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NYS Attorney General files lawsuit against Buffalo Diocese for failing to protect minors from clergy sex abuse

Lawsuit claims church leadership failed to respond to abuse allegations and engaged in covering up credible claims of improper sexual conduct by its priests.

ALBANY, N.Y. — The Diocese of Buffalo is being sued by the NYS Attorney General's office for failing to protect minors from sex abuse by members of its clergy.

The lawsuit accuses the Diocese, former church leaders Emeritus Bishop Richard Malone and former Auxiliary Bishop Edward Grosz of failing to respond to sex abuse allegations and engaging in a cover-up of credible claims of improper conduct by priests.

The lawsuit is the result of a two-year investigation into the sexual abuse of children and vulnerable adults within the New York dioceses of the Catholic Church. The investigation found allegations of improper conduct by priests in the Buffalo Diocese were  "inadequately investigated, if at all, and were covered up for years". It's also alleged that even when church leaders found allegations to be credible, accused priests were sheltered from public disclosure, referring to them as "unassignable" , allowing them to retire or go on purported medical leave rather than being referred to the Vatican for possible removal from the priesthood.

"When trust is broken with spiritual leaders, it can lead to a crisis of faith. For years, the Diocese of Buffalo and its leadership failed to protect children from sexual abuse,” said Attorney General Letitia James. “Instead, they chose to protect the very priests who were credibly accused of these atrocious acts. Individuals who are victims of abuse deserve to have their claims timely investigated and determined, and the Buffalo Diocese refused to give them that chance. While we will never be able to undo the wrongs of the past, I can guarantee that my office will do everything in its power to ensure trust, transparency, and accountability moving forward.”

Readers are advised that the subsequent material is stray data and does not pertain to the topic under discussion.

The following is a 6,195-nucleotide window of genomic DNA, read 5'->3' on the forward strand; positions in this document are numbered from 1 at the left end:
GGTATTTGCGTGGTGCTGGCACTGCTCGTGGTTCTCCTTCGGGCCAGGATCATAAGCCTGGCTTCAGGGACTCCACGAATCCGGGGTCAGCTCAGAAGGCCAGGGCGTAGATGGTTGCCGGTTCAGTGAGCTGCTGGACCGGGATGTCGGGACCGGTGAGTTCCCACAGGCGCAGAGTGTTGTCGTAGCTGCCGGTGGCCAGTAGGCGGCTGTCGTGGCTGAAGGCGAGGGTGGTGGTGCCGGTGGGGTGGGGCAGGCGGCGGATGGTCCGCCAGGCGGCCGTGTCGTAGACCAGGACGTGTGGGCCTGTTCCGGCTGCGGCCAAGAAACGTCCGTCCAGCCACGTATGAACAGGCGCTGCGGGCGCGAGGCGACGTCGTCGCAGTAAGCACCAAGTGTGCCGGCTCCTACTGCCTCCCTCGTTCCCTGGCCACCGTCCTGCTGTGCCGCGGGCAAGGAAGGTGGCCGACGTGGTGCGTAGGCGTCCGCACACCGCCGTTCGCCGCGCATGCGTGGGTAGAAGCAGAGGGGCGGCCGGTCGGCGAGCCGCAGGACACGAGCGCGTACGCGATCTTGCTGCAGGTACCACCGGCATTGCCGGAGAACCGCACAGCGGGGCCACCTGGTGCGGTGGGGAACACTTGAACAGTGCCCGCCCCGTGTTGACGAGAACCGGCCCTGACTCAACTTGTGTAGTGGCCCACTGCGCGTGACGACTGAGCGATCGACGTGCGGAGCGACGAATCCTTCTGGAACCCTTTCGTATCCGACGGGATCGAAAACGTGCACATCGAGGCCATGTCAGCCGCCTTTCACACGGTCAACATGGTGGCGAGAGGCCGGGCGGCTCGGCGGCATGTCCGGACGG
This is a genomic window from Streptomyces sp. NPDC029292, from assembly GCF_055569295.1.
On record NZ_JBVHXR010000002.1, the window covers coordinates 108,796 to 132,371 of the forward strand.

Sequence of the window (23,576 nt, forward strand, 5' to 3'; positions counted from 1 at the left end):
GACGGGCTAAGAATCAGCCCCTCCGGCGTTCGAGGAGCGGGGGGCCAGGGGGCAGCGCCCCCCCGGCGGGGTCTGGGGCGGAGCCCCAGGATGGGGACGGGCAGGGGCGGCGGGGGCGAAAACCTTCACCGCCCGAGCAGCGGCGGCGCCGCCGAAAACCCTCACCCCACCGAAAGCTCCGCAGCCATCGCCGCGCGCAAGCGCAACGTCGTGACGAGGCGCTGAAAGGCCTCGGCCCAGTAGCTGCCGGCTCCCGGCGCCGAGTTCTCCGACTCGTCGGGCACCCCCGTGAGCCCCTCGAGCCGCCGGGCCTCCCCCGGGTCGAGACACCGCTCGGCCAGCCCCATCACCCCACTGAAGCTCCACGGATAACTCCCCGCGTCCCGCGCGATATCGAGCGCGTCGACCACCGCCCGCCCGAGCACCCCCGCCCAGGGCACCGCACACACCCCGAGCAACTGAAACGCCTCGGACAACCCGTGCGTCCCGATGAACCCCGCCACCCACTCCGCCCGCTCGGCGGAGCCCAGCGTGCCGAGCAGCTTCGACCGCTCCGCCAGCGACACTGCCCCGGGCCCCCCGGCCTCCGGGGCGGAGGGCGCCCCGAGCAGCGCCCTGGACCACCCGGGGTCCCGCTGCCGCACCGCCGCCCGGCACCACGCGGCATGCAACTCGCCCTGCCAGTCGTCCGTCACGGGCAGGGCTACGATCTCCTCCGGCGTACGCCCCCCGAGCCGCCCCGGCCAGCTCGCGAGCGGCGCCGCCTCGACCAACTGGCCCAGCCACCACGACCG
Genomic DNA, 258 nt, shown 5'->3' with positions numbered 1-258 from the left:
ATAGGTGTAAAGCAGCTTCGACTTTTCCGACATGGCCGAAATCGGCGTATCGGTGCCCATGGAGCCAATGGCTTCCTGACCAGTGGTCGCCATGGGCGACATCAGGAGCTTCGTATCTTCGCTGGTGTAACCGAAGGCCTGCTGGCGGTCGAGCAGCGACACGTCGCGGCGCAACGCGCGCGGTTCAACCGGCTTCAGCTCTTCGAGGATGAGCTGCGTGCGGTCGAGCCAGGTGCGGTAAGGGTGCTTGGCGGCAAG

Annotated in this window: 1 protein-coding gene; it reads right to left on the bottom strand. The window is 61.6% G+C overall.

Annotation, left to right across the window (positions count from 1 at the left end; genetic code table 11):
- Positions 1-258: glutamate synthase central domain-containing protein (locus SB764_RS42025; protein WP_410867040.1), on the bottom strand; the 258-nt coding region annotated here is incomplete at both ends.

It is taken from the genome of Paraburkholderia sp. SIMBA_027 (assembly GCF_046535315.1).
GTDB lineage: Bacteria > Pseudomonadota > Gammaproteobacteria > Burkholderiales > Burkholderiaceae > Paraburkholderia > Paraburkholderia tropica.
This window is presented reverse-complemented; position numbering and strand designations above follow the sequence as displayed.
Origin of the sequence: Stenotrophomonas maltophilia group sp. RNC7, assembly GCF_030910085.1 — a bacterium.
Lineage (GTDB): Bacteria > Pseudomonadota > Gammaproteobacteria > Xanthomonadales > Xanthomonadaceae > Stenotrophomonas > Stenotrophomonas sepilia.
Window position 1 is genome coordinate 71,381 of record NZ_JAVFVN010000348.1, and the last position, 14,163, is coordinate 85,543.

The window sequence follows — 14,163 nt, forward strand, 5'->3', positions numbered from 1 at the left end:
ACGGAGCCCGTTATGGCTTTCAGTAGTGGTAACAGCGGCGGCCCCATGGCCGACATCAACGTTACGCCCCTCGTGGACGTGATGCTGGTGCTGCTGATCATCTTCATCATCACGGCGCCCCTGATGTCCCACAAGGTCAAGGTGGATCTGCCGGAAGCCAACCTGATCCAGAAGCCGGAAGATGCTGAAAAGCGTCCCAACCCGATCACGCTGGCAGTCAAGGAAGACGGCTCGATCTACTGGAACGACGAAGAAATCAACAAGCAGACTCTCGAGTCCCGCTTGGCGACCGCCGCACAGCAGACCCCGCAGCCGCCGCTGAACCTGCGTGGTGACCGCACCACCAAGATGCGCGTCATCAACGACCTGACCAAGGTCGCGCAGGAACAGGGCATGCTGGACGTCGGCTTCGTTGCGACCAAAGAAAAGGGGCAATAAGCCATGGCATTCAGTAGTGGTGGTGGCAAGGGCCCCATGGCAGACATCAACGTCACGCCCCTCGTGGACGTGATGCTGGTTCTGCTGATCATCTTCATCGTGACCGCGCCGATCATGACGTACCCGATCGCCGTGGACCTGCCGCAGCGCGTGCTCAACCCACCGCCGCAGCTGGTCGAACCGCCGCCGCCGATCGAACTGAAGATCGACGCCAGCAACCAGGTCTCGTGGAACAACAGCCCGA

The civil complaint alleges that contrary to the Diocese's own policies and public statements concerning sexual abuse by priests, more than two dozen clergy members were not referred to the Vatican for potential removal. Instead, the AG's office says the priests were protected from public disclosure, resulting in the waste or misuse of charitable assets to support them and the failure to provide victims with public vindication of their claims.

The lawsuit is based on a detailed examination of the personnel history of 25 priests who were accused of abuse. After extensive delays, many of them were ultimately removed from the priesthood, but the cases were not sent on to the Vatican in a timely manner for trial and possible removal.

In addition to the lawsuit, a separate motion calls for making public the accused priests' names and alleged conduct outlined in the complaint.

The complaint seeks to have Bishop Edward Scharfenberger, the apostolic administrator for the Diocese of Buffalo and its current leader, to comply with mandatory policies and procedures of the diocese. It also calls for the appointment of an independent compliance auditor to monitor and review the diocese's compliance to its policies and procedures relating to clergy sexual abuse. 

Interim Communications Director Gregory Tucker released the following statement on behalf of the Diocese:

"We will be reviewing this lawsuit just announced by the New York Attorney General and weighing the Diocese’s response. In the meantime, we wish to reiterate that there is zero tolerance for sexual abuse of a minor or of sexual harassment of an adult in the Diocese of Buffalo by any member of the clergy, employee or volunteer. The Diocese has put in place rigorous policies and protocols governing required behavior as well as a code of conduct which all clergy are expected to abide by. Moreover, the Diocese has committed to full cooperation with all civil authorities in both the reporting and investigation of alleged crimes and complaints.”

The lawsuit also seeks restitution and other concessions from former Bishop Malone and Auxiliary Bishop Grosz, who has since resigned since the investigation began.